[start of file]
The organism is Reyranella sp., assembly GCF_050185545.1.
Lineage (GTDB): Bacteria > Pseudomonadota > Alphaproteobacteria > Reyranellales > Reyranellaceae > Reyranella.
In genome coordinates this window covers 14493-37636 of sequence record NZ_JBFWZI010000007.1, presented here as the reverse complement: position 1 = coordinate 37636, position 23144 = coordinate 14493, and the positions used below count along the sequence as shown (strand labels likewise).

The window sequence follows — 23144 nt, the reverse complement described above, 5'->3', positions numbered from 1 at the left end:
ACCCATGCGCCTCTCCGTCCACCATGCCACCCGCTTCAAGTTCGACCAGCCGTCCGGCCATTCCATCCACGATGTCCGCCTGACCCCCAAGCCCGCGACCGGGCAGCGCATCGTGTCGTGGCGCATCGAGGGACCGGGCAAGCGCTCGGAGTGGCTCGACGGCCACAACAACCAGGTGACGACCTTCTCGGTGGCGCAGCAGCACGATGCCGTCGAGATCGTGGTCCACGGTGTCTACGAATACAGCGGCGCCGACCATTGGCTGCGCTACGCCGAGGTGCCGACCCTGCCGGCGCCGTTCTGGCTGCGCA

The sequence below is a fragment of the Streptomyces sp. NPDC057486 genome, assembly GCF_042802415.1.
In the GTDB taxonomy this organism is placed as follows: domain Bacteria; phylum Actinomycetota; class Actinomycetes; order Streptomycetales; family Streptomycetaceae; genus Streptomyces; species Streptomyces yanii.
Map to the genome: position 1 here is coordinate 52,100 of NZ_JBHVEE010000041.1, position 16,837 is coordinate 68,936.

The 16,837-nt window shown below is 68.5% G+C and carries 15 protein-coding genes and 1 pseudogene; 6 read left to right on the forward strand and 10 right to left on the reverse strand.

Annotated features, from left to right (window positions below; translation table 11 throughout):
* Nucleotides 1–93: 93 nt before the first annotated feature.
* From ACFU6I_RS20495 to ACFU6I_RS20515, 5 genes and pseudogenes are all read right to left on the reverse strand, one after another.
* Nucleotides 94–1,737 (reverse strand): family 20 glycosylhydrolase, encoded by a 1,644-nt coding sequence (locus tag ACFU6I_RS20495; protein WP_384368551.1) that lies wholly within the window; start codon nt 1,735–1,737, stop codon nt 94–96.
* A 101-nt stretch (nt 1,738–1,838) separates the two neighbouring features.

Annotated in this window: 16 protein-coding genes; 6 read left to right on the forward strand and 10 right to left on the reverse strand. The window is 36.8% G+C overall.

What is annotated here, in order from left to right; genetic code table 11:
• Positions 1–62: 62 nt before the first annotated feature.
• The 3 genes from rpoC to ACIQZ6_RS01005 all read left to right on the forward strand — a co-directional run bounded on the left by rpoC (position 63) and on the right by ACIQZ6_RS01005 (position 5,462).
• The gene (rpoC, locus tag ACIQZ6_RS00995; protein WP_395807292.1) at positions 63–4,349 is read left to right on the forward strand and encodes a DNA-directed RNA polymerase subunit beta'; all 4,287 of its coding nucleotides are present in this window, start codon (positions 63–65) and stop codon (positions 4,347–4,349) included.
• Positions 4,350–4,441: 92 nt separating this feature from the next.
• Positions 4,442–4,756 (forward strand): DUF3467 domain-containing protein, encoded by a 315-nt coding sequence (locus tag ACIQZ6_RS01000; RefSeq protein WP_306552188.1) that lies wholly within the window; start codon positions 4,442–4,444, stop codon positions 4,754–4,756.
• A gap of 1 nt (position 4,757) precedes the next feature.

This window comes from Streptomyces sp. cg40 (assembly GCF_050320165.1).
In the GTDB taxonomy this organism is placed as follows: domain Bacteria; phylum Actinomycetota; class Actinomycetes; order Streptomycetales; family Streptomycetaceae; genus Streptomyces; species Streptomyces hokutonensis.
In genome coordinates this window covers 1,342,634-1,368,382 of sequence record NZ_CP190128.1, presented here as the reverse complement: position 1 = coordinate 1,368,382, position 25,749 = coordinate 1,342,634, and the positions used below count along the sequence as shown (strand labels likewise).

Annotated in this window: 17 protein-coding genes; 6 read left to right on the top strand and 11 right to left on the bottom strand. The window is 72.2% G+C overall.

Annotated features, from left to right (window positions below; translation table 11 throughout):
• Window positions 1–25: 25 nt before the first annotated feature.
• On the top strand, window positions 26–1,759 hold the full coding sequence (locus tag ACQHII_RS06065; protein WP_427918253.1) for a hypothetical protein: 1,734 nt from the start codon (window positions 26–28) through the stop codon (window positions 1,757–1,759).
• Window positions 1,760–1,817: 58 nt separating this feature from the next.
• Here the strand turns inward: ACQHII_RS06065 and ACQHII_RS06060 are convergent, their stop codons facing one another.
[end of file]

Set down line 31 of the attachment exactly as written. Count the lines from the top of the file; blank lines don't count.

• Here the strand turns inward: ACQHII_RS06065 and ACQHII_RS06060 are convergent, their stop codons facing one another.